“Do not be unequally yoked with unbelievers. For what partnership has righteousness with lawlessness? Or what fellowship has light with darkness?”…2 Corinthians 6:14 (ESV)
In our modern, technologically advanced Western culture, we don’t talk- or even think- much about “yokes.” To be real, I’m not certain I’ve even seen one. Despite the relative unfamiliarity of the term, though, when it comes to our relationships, we are, with very few exceptions, experienced “yokers.” Be it in marriage, friendship, business, or even ministry, almost all of us either have “yoked” ourselves to someone else, are currently “yoked” to someone else, or one day will “yoke” ourselves to someone else in a deep, intimate relationship.
The Bible has clear words for us here regarding such relationships, warning us in no uncertain terms to avoid “unequal yokes” with others. As followers of Jesus, there is no circumstance under which entering into such a close partnership with someone who doesn’t follow Jesus can be good, healthy, or productive in the pursuit of God and His desire for our lives. Such a partnership will be limiting to our flourishing in Christ at best, and perhaps in some cases outright destructive.
Though this teaching seems simple enough at first glance, in reality it can be much more complex to play out in practice. Relationships involve real people– not just theories or principles- and real people must be treated with consideration and concern, even in the face of uncompromising conviction. Most of us know this, and as a result, we take a biblical text like the one above and co-opt it to run of two relational extremes when it comes to “yoking.” Here are two primary dangers we must ask God to enable us to avoid if we are be healthy and vibrant in our closest, most intimate relationships…
1- Rigid separation from the world
This is the old “come out and be separate” approach to relationships with those who don’t follow Jesus, best summarized in the statement, “Don’t have them.” Those of us prone toward this extreme look on “unbelievers” as though they are sick with a virus that will infect us if we get too close. So we stay away…far away. We don’t invite “them” into our homes. We don’t allow our kids to play, or even go to school, with “them.” We work incredibly to avoid even the appearance of association with “them.” Notice the repeated use of the term “them” here. What message does that send about the heart of our God?
While those who don’t know Jesus are admittedly sin-sick, if we are in Christ, they don’t have a virus that we can “catch” if we relate to them. Paul’s call to avoid “unequal yokes” is decidedly not a call to run and hide fearfully and judgmentally in a Christian “bunker”. To do so would be to cut ourselves off from any opportunity to be faithful to God’s call on our lives to be intentional, on mission, sharing and showing the Gospel to others in relationships. We simply can’t be “light” in our dark world if we’re hiding out. That wasn’t Jesus’ example, and it ought not be ours either.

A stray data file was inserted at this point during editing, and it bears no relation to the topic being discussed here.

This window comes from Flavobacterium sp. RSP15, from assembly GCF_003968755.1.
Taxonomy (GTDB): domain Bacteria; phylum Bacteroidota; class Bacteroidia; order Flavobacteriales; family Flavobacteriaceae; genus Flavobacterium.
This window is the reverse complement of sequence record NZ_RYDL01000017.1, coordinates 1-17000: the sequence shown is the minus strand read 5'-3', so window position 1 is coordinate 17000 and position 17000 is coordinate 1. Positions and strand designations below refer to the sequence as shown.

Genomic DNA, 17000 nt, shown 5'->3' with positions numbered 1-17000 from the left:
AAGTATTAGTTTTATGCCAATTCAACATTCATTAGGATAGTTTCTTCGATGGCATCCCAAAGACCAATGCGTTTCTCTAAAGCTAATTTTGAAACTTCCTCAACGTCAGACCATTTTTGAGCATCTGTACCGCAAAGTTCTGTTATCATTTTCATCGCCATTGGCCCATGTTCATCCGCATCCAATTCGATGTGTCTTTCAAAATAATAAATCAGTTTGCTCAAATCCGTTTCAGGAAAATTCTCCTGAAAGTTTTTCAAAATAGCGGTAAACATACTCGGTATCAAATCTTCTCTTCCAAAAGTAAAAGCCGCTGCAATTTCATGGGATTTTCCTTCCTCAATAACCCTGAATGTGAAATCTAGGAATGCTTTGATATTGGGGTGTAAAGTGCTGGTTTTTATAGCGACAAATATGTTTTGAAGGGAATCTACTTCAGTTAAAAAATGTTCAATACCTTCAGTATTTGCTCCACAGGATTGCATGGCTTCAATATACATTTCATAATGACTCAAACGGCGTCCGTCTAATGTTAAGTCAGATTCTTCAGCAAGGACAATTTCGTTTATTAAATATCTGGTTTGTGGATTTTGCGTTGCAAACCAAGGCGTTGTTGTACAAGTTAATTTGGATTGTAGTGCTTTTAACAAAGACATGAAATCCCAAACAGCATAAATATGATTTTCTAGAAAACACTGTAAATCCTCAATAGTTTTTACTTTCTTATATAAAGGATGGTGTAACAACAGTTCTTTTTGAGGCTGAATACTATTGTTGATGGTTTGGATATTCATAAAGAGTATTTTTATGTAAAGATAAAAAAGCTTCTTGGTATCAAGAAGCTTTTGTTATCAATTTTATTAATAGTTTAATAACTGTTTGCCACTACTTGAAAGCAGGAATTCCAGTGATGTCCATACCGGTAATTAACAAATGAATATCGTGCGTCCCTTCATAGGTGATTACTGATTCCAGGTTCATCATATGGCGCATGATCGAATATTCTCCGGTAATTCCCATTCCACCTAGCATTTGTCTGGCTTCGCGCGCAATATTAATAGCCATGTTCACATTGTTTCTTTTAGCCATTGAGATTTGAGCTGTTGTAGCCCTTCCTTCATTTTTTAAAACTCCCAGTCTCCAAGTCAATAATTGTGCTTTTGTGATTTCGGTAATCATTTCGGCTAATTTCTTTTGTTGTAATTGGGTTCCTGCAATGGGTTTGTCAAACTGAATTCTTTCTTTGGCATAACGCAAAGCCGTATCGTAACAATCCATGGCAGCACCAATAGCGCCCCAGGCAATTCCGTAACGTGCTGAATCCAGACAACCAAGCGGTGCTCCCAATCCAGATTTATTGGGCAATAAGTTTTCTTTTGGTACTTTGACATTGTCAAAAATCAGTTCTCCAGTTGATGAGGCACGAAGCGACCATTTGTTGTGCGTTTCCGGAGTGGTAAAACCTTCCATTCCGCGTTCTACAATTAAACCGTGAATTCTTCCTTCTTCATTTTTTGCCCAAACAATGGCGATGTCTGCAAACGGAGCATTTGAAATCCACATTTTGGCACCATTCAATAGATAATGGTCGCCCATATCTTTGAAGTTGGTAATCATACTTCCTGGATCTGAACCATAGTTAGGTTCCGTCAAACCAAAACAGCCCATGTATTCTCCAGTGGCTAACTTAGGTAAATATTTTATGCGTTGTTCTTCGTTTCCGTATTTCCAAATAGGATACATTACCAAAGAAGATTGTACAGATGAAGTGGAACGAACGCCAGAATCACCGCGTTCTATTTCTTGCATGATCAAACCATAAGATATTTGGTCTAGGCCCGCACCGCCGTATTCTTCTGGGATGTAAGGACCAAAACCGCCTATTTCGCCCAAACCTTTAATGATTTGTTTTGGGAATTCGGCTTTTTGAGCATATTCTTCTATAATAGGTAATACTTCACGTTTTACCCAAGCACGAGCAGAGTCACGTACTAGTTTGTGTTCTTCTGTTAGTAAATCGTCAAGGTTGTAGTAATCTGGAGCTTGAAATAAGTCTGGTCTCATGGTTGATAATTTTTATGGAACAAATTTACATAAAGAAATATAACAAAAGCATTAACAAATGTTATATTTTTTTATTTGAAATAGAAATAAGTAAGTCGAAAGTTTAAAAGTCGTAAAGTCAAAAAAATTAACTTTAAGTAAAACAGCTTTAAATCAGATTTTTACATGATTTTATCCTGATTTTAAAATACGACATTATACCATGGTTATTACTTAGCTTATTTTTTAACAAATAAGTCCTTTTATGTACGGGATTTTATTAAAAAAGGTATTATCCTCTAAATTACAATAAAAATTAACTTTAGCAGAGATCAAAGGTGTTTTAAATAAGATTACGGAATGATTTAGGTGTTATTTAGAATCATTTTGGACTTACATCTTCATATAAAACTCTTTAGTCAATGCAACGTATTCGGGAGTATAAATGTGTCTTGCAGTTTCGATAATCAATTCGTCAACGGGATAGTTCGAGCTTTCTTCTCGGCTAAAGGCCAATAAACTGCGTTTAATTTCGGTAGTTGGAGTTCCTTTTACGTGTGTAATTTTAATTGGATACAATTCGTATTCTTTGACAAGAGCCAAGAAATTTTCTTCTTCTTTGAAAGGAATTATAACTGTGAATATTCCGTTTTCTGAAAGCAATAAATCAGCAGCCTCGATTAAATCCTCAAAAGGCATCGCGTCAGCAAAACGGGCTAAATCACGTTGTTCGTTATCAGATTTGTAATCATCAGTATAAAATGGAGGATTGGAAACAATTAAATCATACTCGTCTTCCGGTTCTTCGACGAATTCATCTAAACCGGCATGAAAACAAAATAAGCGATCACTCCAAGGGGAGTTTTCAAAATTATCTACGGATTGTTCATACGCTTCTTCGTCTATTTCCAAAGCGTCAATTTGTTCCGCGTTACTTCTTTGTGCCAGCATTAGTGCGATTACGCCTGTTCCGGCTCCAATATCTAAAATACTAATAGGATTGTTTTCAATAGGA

2- Naïve flirtation with the world
This is the other end of the spectrum, in which we getascloseaswecan to the “line” without crossing it. Those of us who are tempted here don’t fear sin as our separatist counterparts do, but at the same time, we don’t take it- or our own holiness- seriously enough. We abuse God’s gift of grace by treating it as an excuse for license in our relationships. This is most often seen in dating relationships, in which we naively convince ourselves that we can somehow influence our partner to “get right with God” so that we can finally have what we want without feeling guilty about it. In such cases, our “love” for God- or others- is little more than a ploy to satisfy our own desires.
This was the precise situation into which Paul wrote in the above text. The Corinthian Christians were flirting with their wicked, idolatrous culture in numerous ways, and Paul rightly recognized the danger ahead of them. They weren’t charging the darkness of their city with the “light” of Christ; they were simply playing in the shadows in an effort to “fit in.” This is a grave temptation for all of us. Let’s recognize it for what it is, and take holiness far more seriously than we do. In so doing, we will actually much better position ourselves to engage others who don’t follow Jesus in a bold yet winsome way.
I don’t know where you fall on this spectrum. I know that I can find myself at both extremes in different aspects of my life, depending on the specific circumstance at hand. Regardless of your tendencies, here is my strong encouragement to you today- Beg God for His heart for those that don’t follow Jesus, so that you might respond rightly to their need without compromising your own spiritual integrity. Here’s a hint- This is much easier done when we “yoke” ourselves appropriately to some other Jesus loving, Gospel saturated brothers and sisters, and walk together in encouragement and accountability toward God’s best in holiness and in mission.
How will the “square one” reality of Jesus in your life impact the way you navigate your closest, most intimate relationships this week?